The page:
City dwellers more environmentally friendly than country folk
by Alan Harten
March 24, 2009
A new report by the International Institute for Environment and Development (IIED) in London reveals that inhabitants of cities make smaller carbon footprints than the average for their country.
The report studied 11 big cities around the world, including Tokyo, London, Rio de Janeiro and New York.
It discovered that in 2004, emissions of greenhouse gas by a Londoner equalled 6.2 tonnes of carbon dioxide, against an average of 11.19 tonnes for the UK.
Yorkshire and Humberside and the country areas of northeast of England, had the largest footprints per head.
In the US, the citizens of New York City made footprints of 7.1 tonnes each, lower than 33 percent of the 23.92 tonnes national average.
Washington, DC, is the most environmentally hostile city with 19.7 tonnes of carbon dioxide per head, making each resident’s carbon footprint almost three times that of comparable cities in rich countries.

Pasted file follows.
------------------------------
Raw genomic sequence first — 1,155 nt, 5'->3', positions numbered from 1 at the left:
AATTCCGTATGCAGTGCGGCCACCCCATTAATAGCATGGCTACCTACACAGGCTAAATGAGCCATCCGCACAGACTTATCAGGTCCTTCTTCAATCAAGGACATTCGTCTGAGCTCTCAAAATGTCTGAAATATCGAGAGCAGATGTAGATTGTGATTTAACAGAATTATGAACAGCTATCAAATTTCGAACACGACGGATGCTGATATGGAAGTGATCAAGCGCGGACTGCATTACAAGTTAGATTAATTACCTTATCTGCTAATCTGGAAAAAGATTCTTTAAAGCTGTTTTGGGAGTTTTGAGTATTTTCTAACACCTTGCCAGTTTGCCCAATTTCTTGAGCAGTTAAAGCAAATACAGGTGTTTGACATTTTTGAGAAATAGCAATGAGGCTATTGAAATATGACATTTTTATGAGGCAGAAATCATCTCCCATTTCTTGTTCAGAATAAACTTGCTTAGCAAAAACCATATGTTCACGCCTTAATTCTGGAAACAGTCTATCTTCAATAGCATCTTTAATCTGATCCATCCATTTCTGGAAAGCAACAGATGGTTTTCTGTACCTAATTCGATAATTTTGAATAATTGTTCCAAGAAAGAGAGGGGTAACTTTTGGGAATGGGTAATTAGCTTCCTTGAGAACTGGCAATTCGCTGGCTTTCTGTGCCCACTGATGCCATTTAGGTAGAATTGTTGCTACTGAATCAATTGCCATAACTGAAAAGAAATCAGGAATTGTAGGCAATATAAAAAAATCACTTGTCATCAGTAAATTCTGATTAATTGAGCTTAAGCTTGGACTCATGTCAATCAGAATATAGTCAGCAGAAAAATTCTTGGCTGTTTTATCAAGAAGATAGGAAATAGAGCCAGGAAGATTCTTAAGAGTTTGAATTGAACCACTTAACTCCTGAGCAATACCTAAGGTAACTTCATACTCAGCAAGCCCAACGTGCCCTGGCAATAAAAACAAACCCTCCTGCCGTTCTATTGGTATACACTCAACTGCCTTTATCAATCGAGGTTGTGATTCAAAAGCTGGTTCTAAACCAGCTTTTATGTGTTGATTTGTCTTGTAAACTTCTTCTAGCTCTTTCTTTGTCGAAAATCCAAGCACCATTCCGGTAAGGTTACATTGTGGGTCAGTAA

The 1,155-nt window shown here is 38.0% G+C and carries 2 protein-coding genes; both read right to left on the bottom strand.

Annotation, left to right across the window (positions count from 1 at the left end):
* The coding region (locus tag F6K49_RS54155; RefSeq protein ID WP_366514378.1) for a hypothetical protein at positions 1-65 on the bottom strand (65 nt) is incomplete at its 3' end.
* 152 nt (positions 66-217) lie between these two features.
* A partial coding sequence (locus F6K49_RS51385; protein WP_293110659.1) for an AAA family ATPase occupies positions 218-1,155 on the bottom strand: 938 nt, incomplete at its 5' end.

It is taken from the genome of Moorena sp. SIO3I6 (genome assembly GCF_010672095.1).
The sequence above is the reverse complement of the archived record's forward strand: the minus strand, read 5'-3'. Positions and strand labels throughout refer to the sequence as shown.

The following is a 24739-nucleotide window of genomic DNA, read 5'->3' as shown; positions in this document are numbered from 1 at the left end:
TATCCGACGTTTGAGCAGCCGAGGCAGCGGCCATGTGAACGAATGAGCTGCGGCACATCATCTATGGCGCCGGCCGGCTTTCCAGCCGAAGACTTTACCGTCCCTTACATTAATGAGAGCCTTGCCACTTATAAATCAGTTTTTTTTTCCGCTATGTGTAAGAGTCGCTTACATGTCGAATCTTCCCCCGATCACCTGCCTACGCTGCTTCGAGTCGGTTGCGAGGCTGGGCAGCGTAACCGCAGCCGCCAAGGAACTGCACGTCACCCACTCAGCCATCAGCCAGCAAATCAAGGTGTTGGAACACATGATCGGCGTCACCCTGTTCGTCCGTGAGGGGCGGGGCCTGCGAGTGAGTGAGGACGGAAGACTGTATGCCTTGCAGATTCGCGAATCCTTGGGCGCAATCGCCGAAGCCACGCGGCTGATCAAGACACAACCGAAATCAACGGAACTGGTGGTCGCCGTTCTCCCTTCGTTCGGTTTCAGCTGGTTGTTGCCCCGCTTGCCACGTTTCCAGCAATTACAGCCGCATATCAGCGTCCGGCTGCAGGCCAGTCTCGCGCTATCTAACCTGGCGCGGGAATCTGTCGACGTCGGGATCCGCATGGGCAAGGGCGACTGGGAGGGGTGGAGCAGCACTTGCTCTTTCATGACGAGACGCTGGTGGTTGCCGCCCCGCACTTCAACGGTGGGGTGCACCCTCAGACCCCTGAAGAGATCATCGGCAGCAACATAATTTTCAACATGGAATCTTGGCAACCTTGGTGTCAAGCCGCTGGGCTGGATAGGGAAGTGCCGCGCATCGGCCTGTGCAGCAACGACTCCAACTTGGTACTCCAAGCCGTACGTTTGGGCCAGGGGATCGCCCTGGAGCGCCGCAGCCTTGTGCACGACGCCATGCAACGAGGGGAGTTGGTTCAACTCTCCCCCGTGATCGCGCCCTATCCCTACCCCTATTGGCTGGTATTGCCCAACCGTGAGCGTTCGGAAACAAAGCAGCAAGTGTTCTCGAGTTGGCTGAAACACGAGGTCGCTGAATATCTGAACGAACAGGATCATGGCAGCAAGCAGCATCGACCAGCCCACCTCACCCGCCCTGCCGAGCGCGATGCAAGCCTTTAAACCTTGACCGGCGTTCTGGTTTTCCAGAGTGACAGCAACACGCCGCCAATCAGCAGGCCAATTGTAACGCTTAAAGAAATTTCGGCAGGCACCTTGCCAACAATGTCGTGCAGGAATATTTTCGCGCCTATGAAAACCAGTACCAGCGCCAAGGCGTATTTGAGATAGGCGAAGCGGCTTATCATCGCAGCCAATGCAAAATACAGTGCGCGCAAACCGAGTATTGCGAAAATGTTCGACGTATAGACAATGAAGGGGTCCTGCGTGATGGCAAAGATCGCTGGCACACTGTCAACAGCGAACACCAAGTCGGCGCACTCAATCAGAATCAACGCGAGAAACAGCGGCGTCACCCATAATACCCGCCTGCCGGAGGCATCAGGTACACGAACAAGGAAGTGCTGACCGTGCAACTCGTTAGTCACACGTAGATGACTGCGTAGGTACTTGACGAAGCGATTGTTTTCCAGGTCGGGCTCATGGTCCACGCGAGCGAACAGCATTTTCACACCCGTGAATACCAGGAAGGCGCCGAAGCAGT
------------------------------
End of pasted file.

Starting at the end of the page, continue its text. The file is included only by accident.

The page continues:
The report accuses the city’s quantity of office space of creating this.
Nonetheless, DC inhabitants only emit 82.4% of the country average.
This holds true for other wealthy cities. Barcelona and Toronto emit only 33 percent of their country’s average.
The emissions of Tokyo, Seoul and London emit half of their national level.
David Dodman, author of the IEDD report, said that Tokyo emits much less per person than Shanghai or Beijing which demonstrates that affluence does not always mean more emissions.
Cities properly designed and properly administered can mix a good standard of living with lower emissions.
In the past, Dodman said, environmental damage and pollution has been blamed on big cities and it is true that they consume a lot of energy.
But, he added, a lot of emissions come from the countryside, and methane is a more harmful gas than carbon dioxide by a long way.
Dodman maintains that where a city has a large and close population, public transport is used more frequently, but in rural regions the residents mostly use cars.
Appartment blocks need less fuel to heat than a house alone.
The Commission for Architecture and the Built Environment, of the UK, published a study today urging greater spending on city trees and parks to reduce greenhouse gas emissions and provide employment opportunities.
The US Brookings Institute last summer reported that city dwelling is greener than rural living, pointing out that people in US cities made footprints 14 percent lower than the national average.
The city with the smallest footprint is São Paulo in Brazil at 1.5 tonnes.
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